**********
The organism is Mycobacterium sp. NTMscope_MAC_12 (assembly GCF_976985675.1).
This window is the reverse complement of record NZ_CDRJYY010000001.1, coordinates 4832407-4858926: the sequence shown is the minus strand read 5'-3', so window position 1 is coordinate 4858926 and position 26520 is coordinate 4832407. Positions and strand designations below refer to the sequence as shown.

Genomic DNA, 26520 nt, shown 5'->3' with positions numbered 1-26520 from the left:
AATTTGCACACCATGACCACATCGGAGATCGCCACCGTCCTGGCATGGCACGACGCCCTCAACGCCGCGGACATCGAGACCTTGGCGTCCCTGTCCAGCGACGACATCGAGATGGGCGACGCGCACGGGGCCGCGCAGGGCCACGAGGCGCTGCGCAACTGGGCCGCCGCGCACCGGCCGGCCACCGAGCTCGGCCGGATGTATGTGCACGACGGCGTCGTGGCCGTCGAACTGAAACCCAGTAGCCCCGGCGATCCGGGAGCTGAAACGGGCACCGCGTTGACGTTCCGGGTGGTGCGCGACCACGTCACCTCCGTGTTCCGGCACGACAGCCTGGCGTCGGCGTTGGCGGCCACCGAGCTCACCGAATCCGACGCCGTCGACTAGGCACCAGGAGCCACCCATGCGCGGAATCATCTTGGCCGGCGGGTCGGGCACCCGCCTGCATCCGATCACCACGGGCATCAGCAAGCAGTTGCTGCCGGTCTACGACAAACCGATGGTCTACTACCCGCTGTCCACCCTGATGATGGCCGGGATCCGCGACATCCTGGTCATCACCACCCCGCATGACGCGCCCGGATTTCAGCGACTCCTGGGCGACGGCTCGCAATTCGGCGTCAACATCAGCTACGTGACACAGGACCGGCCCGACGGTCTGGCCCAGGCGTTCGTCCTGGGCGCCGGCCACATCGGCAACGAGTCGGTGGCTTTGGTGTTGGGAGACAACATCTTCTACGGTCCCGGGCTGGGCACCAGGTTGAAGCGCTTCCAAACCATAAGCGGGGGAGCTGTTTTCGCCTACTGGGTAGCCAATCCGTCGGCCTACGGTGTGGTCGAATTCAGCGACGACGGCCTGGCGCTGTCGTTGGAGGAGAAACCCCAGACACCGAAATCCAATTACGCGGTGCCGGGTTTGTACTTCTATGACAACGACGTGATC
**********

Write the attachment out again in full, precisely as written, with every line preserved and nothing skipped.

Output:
The organism is Mycobacterium sp. NTMscope_MAC_12 (assembly GCF_976985675.1).
This window is the reverse complement of record NZ_CDRJYY010000001.1, coordinates 4832407-4858926: the sequence shown is the minus strand read 5'-3', so window position 1 is coordinate 4858926 and position 26520 is coordinate 4832407. Positions and strand designations below refer to the sequence as shown.

Genomic DNA, 26520 nt, shown 5'->3' with positions numbered 1-26520 from the left:
AATTTGCACACCATGACCACATCGGAGATCGCCACCGTCCTGGCATGGCACGACGCCCTCAACGCCGCGGACATCGAGACCTTGGCGTCCCTGTCCAGCGACGACATCGAGATGGGCGACGCGCACGGGGCCGCGCAGGGCCACGAGGCGCTGCGCAACTGGGCCGCCGCGCACCGGCCGGCCACCGAGCTCGGCCGGATGTATGTGCACGACGGCGTCGTGGCCGTCGAACTGAAACCCAGTAGCCCCGGCGATCCGGGAGCTGAAACGGGCACCGCGTTGACGTTCCGGGTGGTGCGCGACCACGTCACCTCCGTGTTCCGGCACGACAGCCTGGCGTCGGCGTTGGCGGCCACCGAGCTCACCGAATCCGACGCCGTCGACTAGGCACCAGGAGCCACCCATGCGCGGAATCATCTTGGCCGGCGGGTCGGGCACCCGCCTGCATCCGATCACCACGGGCATCAGCAAGCAGTTGCTGCCGGTCTACGACAAACCGATGGTCTACTACCCGCTGTCCACCCTGATGATGGCCGGGATCCGCGACATCCTGGTCATCACCACCCCGCATGACGCGCCCGGATTTCAGCGACTCCTGGGCGACGGCTCGCAATTCGGCGTCAACATCAGCTACGTGACACAGGACCGGCCCGACGGTCTGGCCCAGGCGTTCGTCCTGGGCGCCGGCCACATCGGCAACGAGTCGGTGGCTTTGGTGTTGGGAGACAACATCTTCTACGGTCCCGGGCTGGGCACCAGGTTGAAGCGCTTCCAAACCATAAGCGGGGGAGCTGTTTTCGCCTACTGGGTAGCCAATCCGTCGGCCTACGGTGTGGTCGAATTCAGCGACGACGGCCTGGCGCTGTCGTTGGAGGAGAAACCCCAGACACCGAAATCCAATTACGCGGTGCCGGGTTTGTACTTCTATGACAACGACGTGATC